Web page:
With dropped lawsuit, B-CU vs. alumni battle heats up

Alumni of Bethune-Cookman University (B-CU) learned on Wednesday, April 26 that the institution dropped two key figures named in a lawsuit seeking $25 million.

Former B-CU President Edison Jackson and former Vice President of Institutional Advancement Hakim Lucas were dropped from the lawsuit in July 2022. The B-CU Board of Trustees, who were named plaintiffs in the civil case, made the decision to drop both men from the lawsuit relating to university dormitories.

While an article ran in the Richmond Times-Dispatch in July 2022, alumni members say the university did not release an official statement about dropping Jackson and Lucas from the lawsuit. 

Some alumni are livid that the decision was handled without a major public announcement.

“I’m completely shocked, but nothing they do shocks me anymore. When the civil lawsuit was originally filed, the university made a real big deal of exacting accountability. Then they quietly drop the lawsuit,” said Percy Williamson, a 1978 alumni and retired banker.

“Where is accountability? Millions of dollars have been lost and they drop the suit.”

Dormitories deal

Initially, the lawsuit was filed in 2018 against Jackson, Lucas, former B-CU Chief Financial Officer Emmanuel Gonsalves and Quantum Equities, LLC, accusing all parties of bribery, corruption and fraud stemming from a deal to build more dormitories. The dorm’s developer, Darnell Dailey, had no previous experience in building dorms.

The project was slated to cost $72 million for a dorm for the Daytona Beach-based HBCU and would accommodate 1,200 students. Later, the administration admitted that the cost could reach as high as $300 million.

Jackson and Lucas denied wrongdoing, and Quantum has countersued for defamation.

Jackson, who is retired, declined to comment, and Lucas became president of Virginia Union University shortly after being suspended by B-CU in 2017. A Virginia Union University spokesperson released a statement in 2022.

“Bethune-Cookman University, Dr. Jackson and Dr. Lucas have mutually agreed to end the pending lawsuit between them and to go their separate ways. None of these parties will have any further comment on the litigation, or about each other, except to wish each other well in their respective future endeavors,’’ the statement read.


Bethune-Cookman University, one of the state’s four HBCUs, is located in Daytona Beach.

An ongoing battle

The university’s lawsuit against Quantum and other individuals continues, but this did not appease alumni.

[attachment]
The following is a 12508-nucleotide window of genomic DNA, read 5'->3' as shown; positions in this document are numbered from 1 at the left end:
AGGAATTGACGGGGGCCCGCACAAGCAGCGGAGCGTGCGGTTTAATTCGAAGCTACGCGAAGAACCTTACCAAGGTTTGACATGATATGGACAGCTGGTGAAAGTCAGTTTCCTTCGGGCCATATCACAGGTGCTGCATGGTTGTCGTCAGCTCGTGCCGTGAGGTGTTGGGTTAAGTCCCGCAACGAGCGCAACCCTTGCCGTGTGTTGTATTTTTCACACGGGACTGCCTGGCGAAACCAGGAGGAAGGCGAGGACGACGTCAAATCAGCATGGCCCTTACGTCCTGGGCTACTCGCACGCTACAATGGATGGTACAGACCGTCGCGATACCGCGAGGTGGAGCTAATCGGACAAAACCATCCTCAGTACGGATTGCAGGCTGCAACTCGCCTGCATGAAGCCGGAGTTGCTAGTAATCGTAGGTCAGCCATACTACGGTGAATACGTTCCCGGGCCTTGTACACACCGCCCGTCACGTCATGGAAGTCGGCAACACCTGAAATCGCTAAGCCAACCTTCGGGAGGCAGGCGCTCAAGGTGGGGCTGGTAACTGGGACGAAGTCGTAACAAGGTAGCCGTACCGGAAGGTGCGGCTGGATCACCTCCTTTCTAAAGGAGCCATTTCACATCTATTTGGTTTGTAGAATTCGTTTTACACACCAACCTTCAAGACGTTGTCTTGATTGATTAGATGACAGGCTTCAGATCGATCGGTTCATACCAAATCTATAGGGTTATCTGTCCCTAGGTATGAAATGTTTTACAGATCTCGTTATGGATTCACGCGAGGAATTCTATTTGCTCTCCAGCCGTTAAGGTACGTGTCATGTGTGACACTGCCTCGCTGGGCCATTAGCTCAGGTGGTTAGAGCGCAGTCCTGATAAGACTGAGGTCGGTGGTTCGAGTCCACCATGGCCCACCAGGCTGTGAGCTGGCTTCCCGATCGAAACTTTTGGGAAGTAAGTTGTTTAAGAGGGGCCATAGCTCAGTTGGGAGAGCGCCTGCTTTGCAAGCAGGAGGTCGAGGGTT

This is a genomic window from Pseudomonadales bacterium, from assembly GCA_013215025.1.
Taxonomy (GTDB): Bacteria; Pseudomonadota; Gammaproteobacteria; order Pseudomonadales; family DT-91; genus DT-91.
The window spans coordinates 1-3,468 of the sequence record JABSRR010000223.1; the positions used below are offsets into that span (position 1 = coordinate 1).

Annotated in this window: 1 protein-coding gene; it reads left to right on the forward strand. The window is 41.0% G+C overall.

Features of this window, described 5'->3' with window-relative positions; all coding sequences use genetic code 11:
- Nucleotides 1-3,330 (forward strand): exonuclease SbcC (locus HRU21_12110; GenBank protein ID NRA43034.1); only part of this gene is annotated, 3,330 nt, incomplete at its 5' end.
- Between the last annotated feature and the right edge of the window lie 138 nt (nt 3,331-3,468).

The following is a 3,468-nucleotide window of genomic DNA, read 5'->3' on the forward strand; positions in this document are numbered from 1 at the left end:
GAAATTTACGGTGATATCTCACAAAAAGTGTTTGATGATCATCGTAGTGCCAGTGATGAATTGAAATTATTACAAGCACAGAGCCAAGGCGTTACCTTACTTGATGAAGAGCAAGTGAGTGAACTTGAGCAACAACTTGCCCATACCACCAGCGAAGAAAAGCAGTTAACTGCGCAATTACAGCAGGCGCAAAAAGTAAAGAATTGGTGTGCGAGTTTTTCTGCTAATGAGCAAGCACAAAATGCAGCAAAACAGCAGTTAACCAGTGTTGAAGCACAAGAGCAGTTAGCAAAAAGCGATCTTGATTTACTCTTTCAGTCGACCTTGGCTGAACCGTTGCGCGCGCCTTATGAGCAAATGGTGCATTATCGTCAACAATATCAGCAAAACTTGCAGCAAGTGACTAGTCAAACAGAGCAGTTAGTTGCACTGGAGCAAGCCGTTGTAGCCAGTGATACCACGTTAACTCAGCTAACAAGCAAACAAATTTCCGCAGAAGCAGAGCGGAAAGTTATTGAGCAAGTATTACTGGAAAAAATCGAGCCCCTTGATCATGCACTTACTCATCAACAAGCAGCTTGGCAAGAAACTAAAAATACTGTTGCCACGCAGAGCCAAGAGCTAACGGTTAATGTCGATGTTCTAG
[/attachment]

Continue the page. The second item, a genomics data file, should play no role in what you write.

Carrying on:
“Quantum was brought in by the administration and the board of trustees. 

Quantum didn’t initiate the deal, the administration did; they weren’t the mastermind,” Williamson said. “We’re not trying to let anyone off the hook.” Williamson and other alumni are accustomed to fighting the university for transparency and inclusion.

In September 2021, the B-CU board voted to cut off its affiliation with the Bethune-Cookman University National Alumni Association, which had for decades operated as its own nonprofit, separate from the university. The B-CU Board of Trustees filed an injunction in the U.S. District Court demanding that the alumni association cease using the school’s name and colors, as well as the founder’s name.

A group of alumni formed the Dr. Mary McLeod Bethune National Alumni Association, Inc.

Johnny McCray, a 1978 B-CU graduate and South Florida attorney, was named president of the alumni association in July 2020.

In response to the cease-and-desist letter from the university, alumni members formed the Dr. Mary McLeod Bethune National Alumni Association, Inc. in January 2022.

The university sued the alumni association, alleging trademark infringement. U.S. District Judge Wendy Berger denied B-CU’s motion for a preliminary injunction, and the school appealed in November 2022.

According to McCray, the university’s lawsuit is counter to everything the school’s founder envisioned.

“The founder of our great institution said in her last will and testament, ‘I leave you finally a responsibility to our young people.’ These actions by the board of trustees are not in the best interest of the university, current and future students.”

Dr. Mary McLeod Bethune founded the Bethune-Cookman College National Alumni Association in 1938, just 34 years after opening the doors to an institution that would become synonymous with Black educational excellence. And, Bethune founded the alumni association just 15 years after the school had merged with Cookman Institute, became affiliated with the United Methodist Church, became accredited by the Association of Colleges and Secondary Schools of the Southern States, and was renamed Bethune-Cookman College.

The future looked bright, as Bethune’s vision of a thriving, long-standing institution with strong alumni support came to fruition. But she surely never envisioned the fissures that now threaten permanent damage to the relationship between the university and its alumni.

“It’s kind of rich that the university and the board of trustees would drop a civil suit against individuals who caused a lot of harm, but find it necessary to sue their own alumni,” Williamson said. “We are following the legacy of Dr. Bethune. We revere Dr. Bethune and want her legacy to be available and viable for the students. There are no bigger stakeholders than the alumni. We’re looking for accountability and stewardship.”

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(1) comment

Retired Prof

Has DeSantis been taking cues from Belvin Perry or is it the other way around?

Both love picking fights but at this point both seem to have bitten off more than they can chew.

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